Markets are quite bad at predicting the future. Market prices capture today's collective thinking about the future, but that's not the same thing as actually predicting the future--and sometimes it is the opposite, as in a bubble.

Markets walk randomly to price things, but there might be no-return boundaries lurking in our future. If we run out of helium, it doesn't matter if the market corrects to a proper scarcity valuation. Raising the price of something does not physically create more of it.


It's interesting, and a certain rabbit hole of logic.

* The person around 100 years in the future is likely dead, so any utility is gained from using it before they die.

* Perfect capital markets which price in the future, for example, financial intermediaries paying you to work rather than the employer itself, ceteris paribus more efficient than current compensation schemes, on the condition you get paid 100% of the payroll if becomming CEO and pay back the bank, do not exist.

* Tragedy of the Commons - gain political/property rights to an unequal share of common property, then profit from this 'capital' right.

* Or an example close to my home, of a port and railway constructed on Tsar bonds with maturities of 100+ years which spurred the development, and chaos, in Northeast China, and turned pretty worthless with revolution and occupation. At the time, one of the most certain investments in the world.

What is 'value'? In the short term dictionary definition it is the price someone is willing to pay. Perhaps a tulip, or a cotton, or fur, jacket - the 'value' of these has varied far more than discount factors could determine. Much debate has gone into this for millennia.

We simply don't know the future. In retrospect, the long term return on capital is the long tern discount factor. But we do know it isn't priced-in efficiently, as we know we don't know what the future will be. Future value is a dependent variable. Though I am a fan of long term trends for short term things, outside of a couple of centuries, long term trends tend to fail, and 'this time it's different' even if drawn over the past half century doesn't work unless not a lot else is changing.


At the other direction, there is the energy case, where our current "overspending" of fossil fuels is subsidizing the solar power evolution that will probably make (Earth bounded) energy sustainable for once.

We simply don't know the future. That's valid for both directions.


You know, blithely proposing government solutions to this problem needs to address the fact that it's a government that has created this problem in the first place, keeping the price at below market price for very long periods of time.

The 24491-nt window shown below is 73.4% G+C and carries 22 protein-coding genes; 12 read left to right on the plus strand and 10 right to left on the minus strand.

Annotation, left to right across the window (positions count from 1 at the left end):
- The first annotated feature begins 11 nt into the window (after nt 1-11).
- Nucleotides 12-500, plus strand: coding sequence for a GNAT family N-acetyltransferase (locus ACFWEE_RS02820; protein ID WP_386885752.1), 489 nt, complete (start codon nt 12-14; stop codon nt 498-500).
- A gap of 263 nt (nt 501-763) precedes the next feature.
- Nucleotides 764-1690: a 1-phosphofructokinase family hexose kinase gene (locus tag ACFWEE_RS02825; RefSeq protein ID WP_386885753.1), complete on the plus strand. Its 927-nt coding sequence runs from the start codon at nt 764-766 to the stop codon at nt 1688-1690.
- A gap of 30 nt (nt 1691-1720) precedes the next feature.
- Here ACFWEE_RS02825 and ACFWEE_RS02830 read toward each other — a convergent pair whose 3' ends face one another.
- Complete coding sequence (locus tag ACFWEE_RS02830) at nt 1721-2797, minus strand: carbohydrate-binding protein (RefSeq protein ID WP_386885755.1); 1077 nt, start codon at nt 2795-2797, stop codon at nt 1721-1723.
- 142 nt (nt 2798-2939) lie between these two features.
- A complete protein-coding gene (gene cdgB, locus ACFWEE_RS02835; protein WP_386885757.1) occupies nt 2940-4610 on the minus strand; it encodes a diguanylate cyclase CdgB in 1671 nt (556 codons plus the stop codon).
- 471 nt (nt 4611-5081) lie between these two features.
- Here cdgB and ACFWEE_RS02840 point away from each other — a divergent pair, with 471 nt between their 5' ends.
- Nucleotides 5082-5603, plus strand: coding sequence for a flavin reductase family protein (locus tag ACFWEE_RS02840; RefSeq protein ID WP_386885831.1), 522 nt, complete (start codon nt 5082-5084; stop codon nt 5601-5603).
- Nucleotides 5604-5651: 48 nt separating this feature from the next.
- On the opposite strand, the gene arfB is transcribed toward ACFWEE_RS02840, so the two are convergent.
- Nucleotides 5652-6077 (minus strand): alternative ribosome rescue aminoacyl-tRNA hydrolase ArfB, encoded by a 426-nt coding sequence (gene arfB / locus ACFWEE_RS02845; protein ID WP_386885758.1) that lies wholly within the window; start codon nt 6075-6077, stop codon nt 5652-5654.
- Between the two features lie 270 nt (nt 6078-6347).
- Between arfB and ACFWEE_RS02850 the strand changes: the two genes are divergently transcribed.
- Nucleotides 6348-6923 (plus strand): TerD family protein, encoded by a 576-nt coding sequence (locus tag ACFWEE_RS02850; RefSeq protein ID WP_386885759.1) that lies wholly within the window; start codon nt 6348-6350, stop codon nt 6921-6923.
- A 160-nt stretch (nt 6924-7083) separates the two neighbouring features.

I'm not necessarily going to claim the market will perfectly allocate this (for one thing there's a lot of moral decisions and time preferences tied up into one's belief about what perfect allocation is), but just waving government at the problem won't fix it either, because that's what we have now. That's the problem. If that was the solution, we wouldn't be talking about this, because it wouldn't be a problem.

However ignorant you may think it is to just wave "market" at the problem, at least it would be a change and might have a different result.


> it's a government that has created this problem in the first place, keeping the price at below market price

Okay, there's a data point I missed. The price should be appropriate, and in this case too high is better than too low. I agree in general that when the market can do something, it should. However, I don't think the market is capable of seeing into the far future (see petrol prices, which are way too low in the US and only more-or-less appropriate in Europe due to taxes).


The market is not capable of seeing into the far future, because nothing is capable of seeing into the far future.

This is not mere wordplay. It's a vital component to understanding how the world works.

After all, remember what article this is that we're commenting on; a discovery of a potentially new significant source of helium. After you've fiddled with the market because you know it's making helium too cheap, how are you going to feel after something like this comes up five years later, having made medical treatments and other such things more expensive only for it to turn out that your sure and certain knowledge of the situation was wrong?

The "time value of money" is actually directly related to the fact that uncertainty compounds exponentially. Future money is worth less because you're that much less certain that you'll even have the money, or what you can spend it on. But the point about uncertainty goes beyond just money. There's a reason why "five year plan" is a joke for people educated in history.


True, true. You could have concluded from my previous comment that I'm not a fan of five-year plans. The market still functions in Europe.

Nevertheless, I hold to the precautionary principle in environmental issues. If such a helium source were never found, we'd be in some trouble. (We've lived for millennia without using helium, so we'll manage, but there are probably several things we can't do at all without it.) Now we know that there are likely more sources, we can relax and maybe leave it to the market.

This is similar to, although not as bad as, how we haven't been able to prevent global warming; there may be a point at which no amount of money or work is going to fix that. Governments may not be much better at preventing things like that, but at least they have a chance.


I think the different between your example is that the stratosphere has no system of property rights, so their simly is no market.

Helium is different, their is no clear market failure of any kind. As government provided helium will start to run out, future prices will rise. Potential gain from increasing production will raise as well. When prices rise many people will move to alternatives softening the rise in price.